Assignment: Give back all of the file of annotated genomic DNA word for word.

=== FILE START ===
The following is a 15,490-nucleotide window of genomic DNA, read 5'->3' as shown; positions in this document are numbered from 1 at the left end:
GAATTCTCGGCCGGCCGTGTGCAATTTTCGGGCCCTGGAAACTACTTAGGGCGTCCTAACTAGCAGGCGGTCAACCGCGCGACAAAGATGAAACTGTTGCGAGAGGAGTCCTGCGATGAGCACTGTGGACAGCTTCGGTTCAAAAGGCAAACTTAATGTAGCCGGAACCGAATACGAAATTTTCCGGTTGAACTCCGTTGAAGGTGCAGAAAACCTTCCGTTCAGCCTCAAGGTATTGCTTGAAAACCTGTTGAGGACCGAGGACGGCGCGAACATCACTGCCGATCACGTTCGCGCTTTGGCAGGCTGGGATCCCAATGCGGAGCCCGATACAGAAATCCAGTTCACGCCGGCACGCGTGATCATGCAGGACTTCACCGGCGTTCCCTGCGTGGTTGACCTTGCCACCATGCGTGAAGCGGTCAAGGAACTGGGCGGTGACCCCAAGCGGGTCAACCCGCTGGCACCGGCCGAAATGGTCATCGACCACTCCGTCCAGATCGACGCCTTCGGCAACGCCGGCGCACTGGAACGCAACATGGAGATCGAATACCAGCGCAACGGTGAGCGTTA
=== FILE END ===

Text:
The following is a 15,490-nucleotide window of genomic DNA, read 5'->3' as shown; positions in this document are numbered from 1 at the left end:
GAATTCTCGGCCGGCCGTGTGCAATTTTCGGGCCCTGGAAACTACTTAGGGCGTCCTAACTAGCAGGCGGTCAACCGCGCGACAAAGATGAAACTGTTGCGAGAGGAGTCCTGCGATGAGCACTGTGGACAGCTTCGGTTCAAAAGGCAAACTTAATGTAGCCGGAACCGAATACGAAATTTTCCGGTTGAACTCCGTTGAAGGTGCAGAAAACCTTCCGTTCAGCCTCAAGGTATTGCTTGAAAACCTGTTGAGGACCGAGGACGGCGCGAACATCACTGCCGATCACGTTCGCGCTTTGGCAGGCTGGGATCCCAATGCGGAGCCCGATACAGAAATCCAGTTCACGCCGGCACGCGTGATCATGCAGGACTTCACCGGCGTTCCCTGCGTGGTTGACCTTGCCACCATGCGTGAAGCGGTCAAGGAACTGGGCGGTGACCCCAAGCGGGTCAACCCGCTGGCACCGGCCGAAATGGTCATCGACCACTCCGTCCAGATCGACGCCTTCGGCAACGCCGGCGCACTGGAACGCAACATGGAGATCGAATACCAGCGCAACGGTGAGCGTTA